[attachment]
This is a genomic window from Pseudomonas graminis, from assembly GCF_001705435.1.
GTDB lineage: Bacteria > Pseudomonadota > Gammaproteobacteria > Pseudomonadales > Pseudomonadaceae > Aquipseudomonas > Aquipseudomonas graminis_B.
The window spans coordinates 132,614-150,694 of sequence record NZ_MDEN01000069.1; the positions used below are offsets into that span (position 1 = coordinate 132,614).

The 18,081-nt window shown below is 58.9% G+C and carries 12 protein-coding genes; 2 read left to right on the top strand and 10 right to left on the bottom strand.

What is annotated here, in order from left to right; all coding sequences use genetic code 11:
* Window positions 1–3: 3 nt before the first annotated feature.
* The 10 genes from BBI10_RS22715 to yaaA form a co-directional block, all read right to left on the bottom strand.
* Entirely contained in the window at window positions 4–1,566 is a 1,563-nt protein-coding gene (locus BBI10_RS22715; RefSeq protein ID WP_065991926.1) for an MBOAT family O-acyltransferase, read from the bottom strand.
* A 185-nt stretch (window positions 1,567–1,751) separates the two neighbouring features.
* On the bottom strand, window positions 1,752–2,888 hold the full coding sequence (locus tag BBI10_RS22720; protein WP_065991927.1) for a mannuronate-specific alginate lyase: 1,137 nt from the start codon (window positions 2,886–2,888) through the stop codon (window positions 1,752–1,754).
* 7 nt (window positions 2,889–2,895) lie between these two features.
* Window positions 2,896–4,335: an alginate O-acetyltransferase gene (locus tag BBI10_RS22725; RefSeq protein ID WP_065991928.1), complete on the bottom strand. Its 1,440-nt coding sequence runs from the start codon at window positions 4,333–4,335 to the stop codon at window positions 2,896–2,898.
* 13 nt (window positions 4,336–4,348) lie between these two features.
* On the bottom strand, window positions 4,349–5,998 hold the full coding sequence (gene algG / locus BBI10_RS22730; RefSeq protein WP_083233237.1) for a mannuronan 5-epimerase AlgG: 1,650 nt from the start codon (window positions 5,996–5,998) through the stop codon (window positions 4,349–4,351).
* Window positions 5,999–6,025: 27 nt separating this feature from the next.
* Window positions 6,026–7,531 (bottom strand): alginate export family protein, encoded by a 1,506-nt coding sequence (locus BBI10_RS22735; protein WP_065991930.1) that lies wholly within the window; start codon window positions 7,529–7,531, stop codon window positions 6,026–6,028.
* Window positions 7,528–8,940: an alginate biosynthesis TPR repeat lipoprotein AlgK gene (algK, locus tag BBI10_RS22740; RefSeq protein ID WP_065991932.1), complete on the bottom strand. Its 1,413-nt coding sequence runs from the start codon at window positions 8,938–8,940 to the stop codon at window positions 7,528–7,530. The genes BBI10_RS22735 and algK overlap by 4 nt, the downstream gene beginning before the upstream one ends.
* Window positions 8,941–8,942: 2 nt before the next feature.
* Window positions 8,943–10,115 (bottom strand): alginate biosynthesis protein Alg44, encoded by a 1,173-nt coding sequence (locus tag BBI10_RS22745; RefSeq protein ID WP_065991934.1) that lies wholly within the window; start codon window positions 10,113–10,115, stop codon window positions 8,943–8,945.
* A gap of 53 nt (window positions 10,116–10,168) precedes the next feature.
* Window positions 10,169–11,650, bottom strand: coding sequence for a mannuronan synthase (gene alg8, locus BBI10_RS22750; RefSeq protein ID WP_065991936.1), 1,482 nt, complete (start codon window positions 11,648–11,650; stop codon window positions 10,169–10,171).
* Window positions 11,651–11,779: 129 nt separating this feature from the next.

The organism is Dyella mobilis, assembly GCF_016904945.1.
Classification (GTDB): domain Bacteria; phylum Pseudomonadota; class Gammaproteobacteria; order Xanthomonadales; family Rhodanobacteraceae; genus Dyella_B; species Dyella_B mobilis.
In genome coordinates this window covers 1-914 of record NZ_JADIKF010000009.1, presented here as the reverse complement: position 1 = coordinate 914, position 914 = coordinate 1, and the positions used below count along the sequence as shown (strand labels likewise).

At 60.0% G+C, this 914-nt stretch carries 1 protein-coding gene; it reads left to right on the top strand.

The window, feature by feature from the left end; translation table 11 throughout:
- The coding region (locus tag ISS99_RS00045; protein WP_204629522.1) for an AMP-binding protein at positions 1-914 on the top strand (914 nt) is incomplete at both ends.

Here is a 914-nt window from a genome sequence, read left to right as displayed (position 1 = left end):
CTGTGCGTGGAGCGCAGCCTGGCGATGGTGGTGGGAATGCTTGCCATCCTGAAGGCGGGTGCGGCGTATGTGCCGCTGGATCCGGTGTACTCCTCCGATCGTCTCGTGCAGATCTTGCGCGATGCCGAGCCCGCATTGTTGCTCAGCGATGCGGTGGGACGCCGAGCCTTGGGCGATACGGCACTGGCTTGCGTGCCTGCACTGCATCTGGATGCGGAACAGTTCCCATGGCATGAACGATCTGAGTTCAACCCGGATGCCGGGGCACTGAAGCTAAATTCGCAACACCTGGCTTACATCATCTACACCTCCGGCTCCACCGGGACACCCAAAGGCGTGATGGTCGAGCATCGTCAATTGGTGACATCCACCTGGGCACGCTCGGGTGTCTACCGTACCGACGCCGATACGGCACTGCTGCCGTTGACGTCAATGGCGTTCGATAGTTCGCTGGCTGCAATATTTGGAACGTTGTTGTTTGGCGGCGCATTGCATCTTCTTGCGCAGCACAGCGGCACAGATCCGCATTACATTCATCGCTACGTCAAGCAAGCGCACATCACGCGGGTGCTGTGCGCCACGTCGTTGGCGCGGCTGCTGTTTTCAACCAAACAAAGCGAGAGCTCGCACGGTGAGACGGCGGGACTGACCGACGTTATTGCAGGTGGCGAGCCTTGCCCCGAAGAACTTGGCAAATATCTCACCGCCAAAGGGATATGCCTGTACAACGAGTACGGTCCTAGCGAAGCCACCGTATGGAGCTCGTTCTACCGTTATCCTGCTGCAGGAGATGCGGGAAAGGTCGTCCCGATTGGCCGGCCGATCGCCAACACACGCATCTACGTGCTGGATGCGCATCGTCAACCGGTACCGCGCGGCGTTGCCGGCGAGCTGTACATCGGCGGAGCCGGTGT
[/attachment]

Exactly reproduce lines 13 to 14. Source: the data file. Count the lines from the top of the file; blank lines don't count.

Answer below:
* 13 nt (window positions 4,336–4,348) lie between these two features.
* On the bottom strand, window positions 4,349–5,998 hold the full coding sequence (gene algG / locus BBI10_RS22730; RefSeq protein WP_083233237.1) for a mannuronan 5-epimerase AlgG: 1,650 nt from the start codon (window positions 5,996–5,998) through the stop codon (window positions 4,349–4,351).